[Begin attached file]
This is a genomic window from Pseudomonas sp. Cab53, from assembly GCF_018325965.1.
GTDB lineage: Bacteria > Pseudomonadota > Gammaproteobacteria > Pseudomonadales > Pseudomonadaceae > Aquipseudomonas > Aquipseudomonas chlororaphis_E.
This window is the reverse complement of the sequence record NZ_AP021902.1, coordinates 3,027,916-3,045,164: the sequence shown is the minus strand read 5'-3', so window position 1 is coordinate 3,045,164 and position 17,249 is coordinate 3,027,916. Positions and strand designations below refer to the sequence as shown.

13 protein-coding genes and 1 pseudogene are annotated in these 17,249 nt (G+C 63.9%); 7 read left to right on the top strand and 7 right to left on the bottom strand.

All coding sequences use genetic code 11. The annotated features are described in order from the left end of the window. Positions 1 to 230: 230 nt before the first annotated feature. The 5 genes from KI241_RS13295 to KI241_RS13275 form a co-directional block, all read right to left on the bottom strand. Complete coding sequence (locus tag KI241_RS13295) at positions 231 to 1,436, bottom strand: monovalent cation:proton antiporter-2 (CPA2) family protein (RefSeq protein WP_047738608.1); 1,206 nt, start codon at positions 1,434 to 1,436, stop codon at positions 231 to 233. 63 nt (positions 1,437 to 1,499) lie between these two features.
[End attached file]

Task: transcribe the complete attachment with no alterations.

This is a genomic window from Pseudomonas sp. Cab53, from assembly GCF_018325965.1.
GTDB lineage: Bacteria > Pseudomonadota > Gammaproteobacteria > Pseudomonadales > Pseudomonadaceae > Aquipseudomonas > Aquipseudomonas chlororaphis_E.
This window is the reverse complement of the sequence record NZ_AP021902.1, coordinates 3,027,916-3,045,164: the sequence shown is the minus strand read 5'-3', so window position 1 is coordinate 3,045,164 and position 17,249 is coordinate 3,027,916. Positions and strand designations below refer to the sequence as shown.

13 protein-coding genes and 1 pseudogene are annotated in these 17,249 nt (G+C 63.9%); 7 read left to right on the top strand and 7 right to left on the bottom strand.

All coding sequences use genetic code 11. The annotated features are described in order from the left end of the window. Positions 1 to 230: 230 nt before the first annotated feature. The 5 genes from KI241_RS13295 to KI241_RS13275 form a co-directional block, all read right to left on the bottom strand. Complete coding sequence (locus tag KI241_RS13295) at positions 231 to 1,436, bottom strand: monovalent cation:proton antiporter-2 (CPA2) family protein (RefSeq protein WP_047738608.1); 1,206 nt, start codon at positions 1,434 to 1,436, stop codon at positions 231 to 233. 63 nt (positions 1,437 to 1,499) lie between these two features.